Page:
Poll: Republican Has Big Lead In South Dakota Senate Despite Hype

FILE - In this June 3, 2014 file photo, former South Dakota Gov. Mike Rounds and candidate for U.S. Senate, visits with supporters at his campaign headquarters in downtown Pierre, S.D. On Monday, Sept. 22, 2014, Roun... FILE - In this June 3, 2014 file photo, former South Dakota Gov. Mike Rounds and candidate for U.S. Senate, visits with supporters at his campaign headquarters in downtown Pierre, S.D. On Monday, Sept. 22, 2014, Rounds released his written answers to questions on what he knew about the state's involvement in the federal EB-5 program that lets foreign investors obtain a green card with a $500,000 investment in an approved job-creating project. The state’s Government Operations and Audit Committee plans to review his answers and those from Gov. Dennis Daugaard on Wednesday. (AP Photo/Nora Hertel, File) MORE LESS
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Some polling earlier this month suggested that the South Dakota Senate race might be unexpectedly competitive, but a new poll shows Republican candidate Mike Rounds with a significant lead 10 days before the election.

Rounds is taking 43 percent of the vote, according to the NBC/Marist poll released Sunday. Democratic candidate Rick Weiland is at 29 percent and former GOP Sen. Larry Pressler, now running as an independent, is polling at 16 percent.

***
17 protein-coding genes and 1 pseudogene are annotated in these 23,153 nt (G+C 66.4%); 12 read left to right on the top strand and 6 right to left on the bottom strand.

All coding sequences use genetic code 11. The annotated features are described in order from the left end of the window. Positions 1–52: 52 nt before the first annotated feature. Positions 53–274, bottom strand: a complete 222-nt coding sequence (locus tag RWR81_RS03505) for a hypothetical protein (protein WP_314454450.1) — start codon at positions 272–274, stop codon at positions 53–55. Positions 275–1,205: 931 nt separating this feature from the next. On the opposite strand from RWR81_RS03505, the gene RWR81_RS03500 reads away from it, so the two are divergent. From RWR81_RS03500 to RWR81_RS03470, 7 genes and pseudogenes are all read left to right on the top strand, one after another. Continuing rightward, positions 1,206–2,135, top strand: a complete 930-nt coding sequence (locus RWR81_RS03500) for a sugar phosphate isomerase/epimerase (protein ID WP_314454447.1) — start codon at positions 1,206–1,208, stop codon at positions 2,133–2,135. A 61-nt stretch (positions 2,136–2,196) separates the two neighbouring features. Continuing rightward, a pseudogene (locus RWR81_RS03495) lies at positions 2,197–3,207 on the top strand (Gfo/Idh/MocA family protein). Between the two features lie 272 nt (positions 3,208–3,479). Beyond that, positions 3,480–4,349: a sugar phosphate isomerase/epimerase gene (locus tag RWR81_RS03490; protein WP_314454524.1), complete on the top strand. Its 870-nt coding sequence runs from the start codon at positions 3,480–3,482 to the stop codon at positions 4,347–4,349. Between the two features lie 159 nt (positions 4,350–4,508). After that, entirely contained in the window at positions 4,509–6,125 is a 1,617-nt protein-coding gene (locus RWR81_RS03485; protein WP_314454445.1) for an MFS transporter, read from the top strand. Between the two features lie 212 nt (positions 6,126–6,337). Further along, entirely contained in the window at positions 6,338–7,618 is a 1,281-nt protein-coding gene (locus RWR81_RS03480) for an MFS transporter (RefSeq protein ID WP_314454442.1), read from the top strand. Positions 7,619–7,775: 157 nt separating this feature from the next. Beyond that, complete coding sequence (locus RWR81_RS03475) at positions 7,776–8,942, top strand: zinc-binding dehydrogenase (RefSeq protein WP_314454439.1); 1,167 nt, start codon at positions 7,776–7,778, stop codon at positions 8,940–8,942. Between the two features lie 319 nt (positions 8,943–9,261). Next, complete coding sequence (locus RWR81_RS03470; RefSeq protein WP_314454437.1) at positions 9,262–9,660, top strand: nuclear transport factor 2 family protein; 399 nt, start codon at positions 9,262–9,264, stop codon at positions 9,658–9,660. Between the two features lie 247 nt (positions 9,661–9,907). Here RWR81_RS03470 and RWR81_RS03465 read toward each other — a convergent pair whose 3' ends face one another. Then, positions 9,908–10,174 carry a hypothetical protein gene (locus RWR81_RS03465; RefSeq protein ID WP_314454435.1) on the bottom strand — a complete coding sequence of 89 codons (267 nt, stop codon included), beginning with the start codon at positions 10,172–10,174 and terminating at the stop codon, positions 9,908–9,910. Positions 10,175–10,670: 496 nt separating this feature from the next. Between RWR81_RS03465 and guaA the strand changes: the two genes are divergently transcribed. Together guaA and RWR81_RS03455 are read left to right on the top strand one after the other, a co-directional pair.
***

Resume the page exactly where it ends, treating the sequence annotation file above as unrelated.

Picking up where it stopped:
The race has been lightly polled compared to other Senate battlegrounds, but earlier polling had indicated a tighter race, which led to Republicans, Democrats and outside groups diving in during the final weeks. A Survey USA poll released at the beginning of October put Rounds at 35 percent, Pressler at 32 percent and Weiland at 28 percent.

The NBC/Martist poll, conducted Oct. 19 to 23, surveyed 730 likely voters. Its margin of error is 3.6 points.

According to TPM’s PollTracker average, Rounds is currently leading 47.2 percent, Weiland at 25.7 percent and Pressler at 16.4 percent.

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Notable Replies

  1. Avatar for ryp ryp says:

    I don’t realy understand the polltracker average, as the only poll that comes close to that spread is a single Republican sponsored poll. Even just averaging the last two polls would narrow it some.

    That being said, it appears that Weiland’s numbers have been fairly static averaged out over the last few months, and any sense this race might be close came from Pressler taking support from Rounds. It looks like the money and attention the Republicans started giving this race when they realized Rounds was running a weak campaign has paid off.

  2. Avatar for cpinva cpinva says:

    ah, I think you answered the question I was in the process of posing. additional funds and management by the GOP, when it appeared their guy was running too close, in a race that, by conventional standards, ought to have been a cakewalk for the republican.

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